20 things to think about when you sit down to a beef or chicken meal

Kent Comfort
3 min readMay 9, 2022

1. According to IPCC (Intergovernmental Panel on Climate Change) animals such as cattle, goats and sheep (the four leggers) have the highest greenhouse gas contributions among our food sources. Does that get your goat?

2. The World Resources Institute states that without a dramatic reduction in beef consumption, it will be impossible to prevent global warming from exceeding 2.7 degrees Fahrenheit. You probably do not want to live with that.

3. Measured in grams of protein, beef has 10 times the carbon footprint of chicken. But wait, there’s more!

4. Beef uses 23 times more farmland and three times as much water as chicken. Yes, cows are bigger than chickens.

5. The per capita U.S. beef consumption has declined nearly 33% from the 1970s to 2017. Then, why aren’t we healthier?

6. During that some period, chicken consumption has more than doubled, to 5 pounds per year per person in the last five years. That Costco 3 pounder adds up quick!

7. Approximately 134 chickens are required to equal one cow’s worth of meet. That might depend on which parts of the chicken and cow you are eating, right?

8. More than 9 billion chickens are killed for meat each year, nearly all of which are produced in factory farms. That’s more than one chicken per man, woman, and child for the entire planet!

9. Factory chicken farms confine chickens to less than one square foot of space per animal. We need to move them out of those Brooklyn apartments!

10. Chickens artificially bred for faster than natural growth commonly have skeletal weakness that causes extreme pain in movement resulting in them sitting in their own waste which leads to sores and infections. Does that sounds appetizing!

11. Chicken manure accumulates at a rate of 150 tons per chicken house per year. I’m not stepping into that house!

12. Over 10 million tons of chicken manure is produced from 230,000 poultry farms in the U.S. Does that make us number one at something?

13. The common use of chicken manure for fertilizers does not come close to using the volume of manure currently produced. Read on to see what happens to much of the leftovers.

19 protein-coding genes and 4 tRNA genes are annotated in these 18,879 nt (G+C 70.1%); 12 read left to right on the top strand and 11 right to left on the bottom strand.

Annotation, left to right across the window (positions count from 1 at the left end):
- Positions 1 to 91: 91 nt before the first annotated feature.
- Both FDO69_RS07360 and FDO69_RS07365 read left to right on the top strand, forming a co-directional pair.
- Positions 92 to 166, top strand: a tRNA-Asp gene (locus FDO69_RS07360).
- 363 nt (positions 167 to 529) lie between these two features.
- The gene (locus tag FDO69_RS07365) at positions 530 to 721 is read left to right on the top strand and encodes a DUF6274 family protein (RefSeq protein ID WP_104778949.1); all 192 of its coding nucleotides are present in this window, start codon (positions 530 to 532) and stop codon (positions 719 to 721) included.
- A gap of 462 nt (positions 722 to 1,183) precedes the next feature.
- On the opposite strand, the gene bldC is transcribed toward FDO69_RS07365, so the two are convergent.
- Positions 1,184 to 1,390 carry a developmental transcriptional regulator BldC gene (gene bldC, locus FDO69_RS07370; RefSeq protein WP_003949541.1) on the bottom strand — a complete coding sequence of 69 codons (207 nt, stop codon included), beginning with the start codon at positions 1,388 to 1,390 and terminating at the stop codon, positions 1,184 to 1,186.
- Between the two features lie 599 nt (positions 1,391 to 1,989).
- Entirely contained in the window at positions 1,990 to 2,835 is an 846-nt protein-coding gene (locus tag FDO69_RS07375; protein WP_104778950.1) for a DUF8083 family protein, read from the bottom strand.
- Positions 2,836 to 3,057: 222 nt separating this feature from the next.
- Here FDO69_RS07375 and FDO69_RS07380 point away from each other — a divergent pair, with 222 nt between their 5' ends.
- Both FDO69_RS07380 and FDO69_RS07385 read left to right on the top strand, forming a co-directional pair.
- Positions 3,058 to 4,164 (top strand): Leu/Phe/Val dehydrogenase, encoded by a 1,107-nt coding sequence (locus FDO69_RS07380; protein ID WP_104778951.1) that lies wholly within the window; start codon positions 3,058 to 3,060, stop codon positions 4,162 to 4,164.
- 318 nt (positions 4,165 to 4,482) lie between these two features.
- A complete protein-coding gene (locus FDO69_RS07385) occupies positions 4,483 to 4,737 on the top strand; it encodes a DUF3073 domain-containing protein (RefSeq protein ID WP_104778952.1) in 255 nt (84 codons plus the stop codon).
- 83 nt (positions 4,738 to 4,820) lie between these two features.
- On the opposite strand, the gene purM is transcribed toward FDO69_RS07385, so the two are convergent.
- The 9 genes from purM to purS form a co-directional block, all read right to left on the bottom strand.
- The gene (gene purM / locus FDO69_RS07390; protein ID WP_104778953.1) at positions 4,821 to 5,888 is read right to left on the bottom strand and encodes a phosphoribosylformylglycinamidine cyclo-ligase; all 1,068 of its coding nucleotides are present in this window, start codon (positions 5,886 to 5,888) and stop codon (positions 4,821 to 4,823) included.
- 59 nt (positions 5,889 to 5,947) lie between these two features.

14. Poultry waste runoff is contaminating waterways that cause dead zones which create pathogens like salmonella, staph infections, and antibiotic resistant bacteria. Ugh!

15. If a major shift from beef to chicken consumption were to occur, this would lead to a devastating ripple effect on communities close to poultry production facilities that are generating this pollution. So eating only chicken is not sounding like a solution!

16. Shifting meat consumption practices away from factory farm production to smaller local farming operations that produce open pasture raised animals would have a major favorable improvement of as much as 50% toward environmental impact. Get to know your farming neighbors!

17. Factory farm’s manure produces 100 times higher methane emissions than manure distributed on open pasture. Your nose knows this if you drive by a feedlot.

18. If the U.S. population ate plant-based food one day per week, and only pasture-raised animal products another day each week, 2.8 billion animals per year from factory farms would be spared. That doesn’t seem like a lot to ask!

19. Taxpayer funded subsidies for corn and soy feed production have the effect of artificially reducing cost as much as 26%, resulting in chicken factory farm production being 13% below actual cost. Does that mean corn, soy and chicken producers are on welfare?

20. FSRA (Farm System Reform Act) is pending federal legislation designed to phase out factory farming and shift support to local family farming operations. Let’s learn more about this and support it!



Kent Comfort

Kent Comfort is a writer, entrepreneur and podcaster. He enjoys life in the southwest with his wife and their cocker spaniel.